BEIRUT: Thousands of Lebanese poured onto the streets of Lebanon to rid the country of decades of corruption and mismanagement that have brought it to the brink of economic collapse. Since the eruption of the nationwide protests, women have joined in mass numbers. This participation was nationally and globally recognized, especially after the image of a woman kicking a minister’s armed guard went viral, making her a national icon.
UN Women chose to highlight females’ contributions to the uprising by monitoring trends, incidents, and issues related to gender across social media and online platforms. The data collection ended on the 58th day of the protests.
In their study, Claire Wilson, Jumanah Zabaneh, and Rachel Dore-Weeks underlined roles that women have played in the protests, namely how they managed to prevent violence when tensions arose, acting as human shields to separate protesters from security forces.
“Women have been using tactics that leverage gender stereotypes to depoliticize and deescalate tensions, playing on social norms, which see women as secondary, not as political actors, and as in need of protection. Women have been physically inserting themselves into situations deemed as unsafe or at risk of escalation,” the study stated.
Lebanese women not only served as physical buffers but also made sure to bring conflicted communities together.
“Women have been exercising their influence as mothers tactically, using the gendered identity of motherhood as a banner under which to call for an end to violent clashes,” the paper noted giving as an example of the march carried out by mothers to join the areas of Chiyah, a Shi’ite stronghold, and Ain-Al Remmeneh, with a large Christian support base, after three days of sectarian tensions.
Nearly equal or equal participation
According to estimates by UN Women, the number of women who participated in the first week of the protests was equal to that of men.
Gender Expert Abir Chebaro saw that women stood alongside their male counterparts to demonstrate unemployment, dire economic conditions, poor services, and the rampant corruption of the country’s ruling elite.
“Females took to the streets as citizens to call for their basic needs to be met. Their demands were not limited to feminist issues only. Just like male protesters, they want to improve their living conditions,” Chebaro told Annahar’s NAYA.
She went on to explain why women were strongly present in the protests.
“In a patriarchal system, women are excluded from the socio-economic structure and are more exposed to the risk of poverty than men because of gender inequality. In general, women living in poverty are vulnerable to sexual exploitation, including trafficking,” she said, adding that deteriorated socio-economic conditions affect women mostly.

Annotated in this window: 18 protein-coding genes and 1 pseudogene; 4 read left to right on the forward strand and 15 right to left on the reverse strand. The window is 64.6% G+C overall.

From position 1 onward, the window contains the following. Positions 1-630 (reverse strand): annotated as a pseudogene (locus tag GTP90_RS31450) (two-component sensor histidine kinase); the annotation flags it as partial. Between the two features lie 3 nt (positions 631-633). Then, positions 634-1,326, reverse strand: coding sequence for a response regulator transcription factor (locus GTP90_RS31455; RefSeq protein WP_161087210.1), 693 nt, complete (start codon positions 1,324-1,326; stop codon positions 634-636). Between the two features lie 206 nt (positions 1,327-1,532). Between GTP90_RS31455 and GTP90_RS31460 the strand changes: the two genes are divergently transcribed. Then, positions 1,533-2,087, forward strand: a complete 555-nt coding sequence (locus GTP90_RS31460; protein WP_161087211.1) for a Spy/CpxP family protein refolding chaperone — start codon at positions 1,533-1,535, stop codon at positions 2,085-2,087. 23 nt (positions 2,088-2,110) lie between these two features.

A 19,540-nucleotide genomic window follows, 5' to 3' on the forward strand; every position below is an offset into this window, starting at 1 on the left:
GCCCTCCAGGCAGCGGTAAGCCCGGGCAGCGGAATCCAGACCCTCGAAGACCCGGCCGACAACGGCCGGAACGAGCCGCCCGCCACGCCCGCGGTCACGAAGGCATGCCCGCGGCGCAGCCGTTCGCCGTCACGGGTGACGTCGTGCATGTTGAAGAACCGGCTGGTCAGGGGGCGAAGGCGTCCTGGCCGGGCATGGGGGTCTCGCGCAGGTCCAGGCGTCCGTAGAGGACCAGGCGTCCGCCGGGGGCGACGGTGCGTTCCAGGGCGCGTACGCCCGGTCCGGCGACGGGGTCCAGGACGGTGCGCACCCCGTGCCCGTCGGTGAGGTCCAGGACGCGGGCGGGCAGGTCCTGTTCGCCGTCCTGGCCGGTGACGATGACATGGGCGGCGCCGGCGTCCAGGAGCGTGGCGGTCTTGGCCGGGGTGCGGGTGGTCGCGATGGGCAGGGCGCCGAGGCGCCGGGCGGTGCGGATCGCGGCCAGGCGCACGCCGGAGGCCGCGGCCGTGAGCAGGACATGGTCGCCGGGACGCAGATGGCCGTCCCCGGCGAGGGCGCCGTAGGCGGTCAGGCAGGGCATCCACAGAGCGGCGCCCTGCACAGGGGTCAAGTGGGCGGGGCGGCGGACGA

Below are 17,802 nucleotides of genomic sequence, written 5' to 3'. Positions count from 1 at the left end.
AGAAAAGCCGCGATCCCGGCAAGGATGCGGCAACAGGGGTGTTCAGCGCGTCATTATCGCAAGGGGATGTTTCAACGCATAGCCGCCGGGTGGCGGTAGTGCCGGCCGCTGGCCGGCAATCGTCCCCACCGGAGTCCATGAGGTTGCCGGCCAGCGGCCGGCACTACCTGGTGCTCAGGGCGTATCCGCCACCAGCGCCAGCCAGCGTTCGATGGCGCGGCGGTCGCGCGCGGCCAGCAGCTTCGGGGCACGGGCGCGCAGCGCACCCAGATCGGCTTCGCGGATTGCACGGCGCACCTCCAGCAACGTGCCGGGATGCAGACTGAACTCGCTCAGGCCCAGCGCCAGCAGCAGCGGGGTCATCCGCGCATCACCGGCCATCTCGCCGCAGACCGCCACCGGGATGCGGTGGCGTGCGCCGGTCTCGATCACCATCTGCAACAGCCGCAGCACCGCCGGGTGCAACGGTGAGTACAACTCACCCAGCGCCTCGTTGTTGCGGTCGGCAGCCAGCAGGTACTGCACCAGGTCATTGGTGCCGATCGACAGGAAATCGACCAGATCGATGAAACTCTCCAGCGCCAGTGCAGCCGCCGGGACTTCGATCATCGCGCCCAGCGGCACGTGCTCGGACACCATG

“We revolted to preserve our dignity, to demand our rights,” she added.
Sexism, harassment, and gender-based political violence
Several female journalists were subject to verbal, sexual, and physical harassment throughout the protests.
Commenting on this, Chebaro stressed the need for having a law that protects against sexual harassment in public spaces.
“Such acts should never go unpunished. When we start penalizing the perpetrators, we will see fewer people daring to commit similar crimes,” Chebaro said.
Chebaro also spoke about gender-based political violence, emphasizing that “there has to be a legislation that deals strictly with offenders to prevent violence against women in politics.”
No turning back
Chebaro clarified to NAYA that “the presence of women in the uprising raised awareness on the necessity of granting them leading roles and positions.”
This was reflected in the newly formed cabinet, she explained.
“After many years of struggle to raise the voices of women and increase their political representation – with lately their remarkable participation in the uprising, people in power have realized that they can no longer ignore women and put them aside. Their involvement in politics, peace, and security became vital,” she noted. “Today, the 30% female quota within the cabinet has been secured. We must now aim for parity in future cabinets as well as in parliament and municipalities.”
UN Women emphasized that the protests had generated both new spaces and conversations for women’s rights and political participation.
“Women have led political organization, planning rallies and marches, writing articles, staffing roadblocks, and generating messaging through slogans and signs,” the study mentioned.
The study discussed as well the role of women in creating sustainable peace.
“Women make exceptional negotiators and peace mediators. It has been proven that peace agreements last longer when women are part of the negotiating process,” Chebaro explained.
But still, a long way to go
Despite the slight increase in the participation of women in politics, Lebanon still has a long way to go.
In this year’s edition of the World Economic Forum report on the global gender gap, Lebanon scored 149 – a setback compared to 2018’s index, in which the country ranked number 147.
Chebaro attributed this to the slow pace of change when it comes to tackling gender inequality.
“Countries are progressing way faster than us. They are taking action to support women. In my opinion, to advance towards equality, we need to walk the walk instead of talk the talk,” she said.
Welcome to “NAYA,” the newest addition to Annahar’s coverage. This section aims at fortifying Lebanese women’s voices by highlighting their talents, challenges, innovations, and women’s empowerment. We will also be reporting on the world of work, family, style, health, and culture. NAYA is devoted to women of all generations. NAYA Editor, Sally Farhat: Sally.firstname.lastname@example.org
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